A major exhibition of work by one of South Africa's most well-known exports, internationally acclaimed artist William Kentridge, is set to excite Cape Town.
It will be the largest held in Africa in over a decade, hosted simultaneously in two parts by the Zeitz Museum of Contemporary Art Africa (Zeitz MoCAA) in the V&A Waterfront's Silo District and the Norval Foundation in Steenberg Estate.
The Zeitz MoCAA retrospective is titled Why Should I Hesitate: Putting Drawings to Work, while the parallel Norval exhibit will focus on sculpture.
CapeTalk's Africa Melane finds out more from Tammy Langtry, assistant curator for performative practice at Zeitz MoCAA.
Langtry says they are working closely with Kentridge and his various studios to make sure the exhibition reflects his immense and varied body of work.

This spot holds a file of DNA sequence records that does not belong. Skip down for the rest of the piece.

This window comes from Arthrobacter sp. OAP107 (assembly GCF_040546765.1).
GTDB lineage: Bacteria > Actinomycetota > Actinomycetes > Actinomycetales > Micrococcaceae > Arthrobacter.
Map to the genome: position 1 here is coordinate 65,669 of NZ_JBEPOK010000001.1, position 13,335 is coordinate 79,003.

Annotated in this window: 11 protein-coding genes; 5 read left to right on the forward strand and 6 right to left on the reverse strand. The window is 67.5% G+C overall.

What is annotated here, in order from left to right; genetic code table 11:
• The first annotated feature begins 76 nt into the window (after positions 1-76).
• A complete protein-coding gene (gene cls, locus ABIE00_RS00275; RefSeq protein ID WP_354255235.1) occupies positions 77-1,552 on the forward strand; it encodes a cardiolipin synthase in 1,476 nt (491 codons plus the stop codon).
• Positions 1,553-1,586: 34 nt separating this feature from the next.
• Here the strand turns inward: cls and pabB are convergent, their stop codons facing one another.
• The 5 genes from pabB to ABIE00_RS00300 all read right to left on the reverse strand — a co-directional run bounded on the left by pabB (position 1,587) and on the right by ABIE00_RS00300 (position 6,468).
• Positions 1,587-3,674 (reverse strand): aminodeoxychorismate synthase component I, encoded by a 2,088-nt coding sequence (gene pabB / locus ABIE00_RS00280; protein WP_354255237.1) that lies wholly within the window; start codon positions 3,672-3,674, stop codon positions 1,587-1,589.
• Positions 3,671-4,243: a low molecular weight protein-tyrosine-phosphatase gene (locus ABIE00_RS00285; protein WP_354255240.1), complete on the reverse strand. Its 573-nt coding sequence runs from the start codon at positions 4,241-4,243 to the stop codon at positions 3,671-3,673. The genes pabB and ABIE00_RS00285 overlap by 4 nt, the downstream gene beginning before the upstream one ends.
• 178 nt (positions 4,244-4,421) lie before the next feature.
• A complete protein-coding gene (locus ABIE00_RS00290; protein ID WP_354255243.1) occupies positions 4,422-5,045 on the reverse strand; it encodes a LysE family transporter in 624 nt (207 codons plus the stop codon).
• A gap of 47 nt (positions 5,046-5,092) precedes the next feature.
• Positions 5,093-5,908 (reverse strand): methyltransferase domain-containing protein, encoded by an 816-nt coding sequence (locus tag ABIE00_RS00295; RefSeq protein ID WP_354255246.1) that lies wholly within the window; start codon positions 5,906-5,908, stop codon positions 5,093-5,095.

The artist has 40+ years of artistic practise that we're trying to condense into our museum space.— Tammy Langtry, Assistant curator for performative practice - Zeitz MOCAA
He's got a number of different studios - a primary studio in Johannesburg and then various others that look at different kinds of mediums like tapestry, sculpture and performance animation.— Tammy Langtry, Assistant curator for performative practice - Zeitz MOCAA
Langtry says what she'd like visitors to take away with them, is having learnt something about art and artmaking, as well as South African history.
In Kentridge's work you really get the understanding of how he's adapted artistic processes.— Tammy Langtry, Assistant curator for performative practice - Zeitz MOCAA
Kentridge has been the eye on what's been happening politically and historically in our country and further afield... I think people are going to learn a lot, it's going to be quite a dense exhibition.— Tammy Langtry, Assistant curator for performative practice - Zeitz MOCAA
The exhibition will run for around seven months into March 2020 after it opens on 25 August.
Hear more about this major retrospective below:
This article first appeared on CapeTalk : Major William Kentridge retrospective to open in Cape Town in August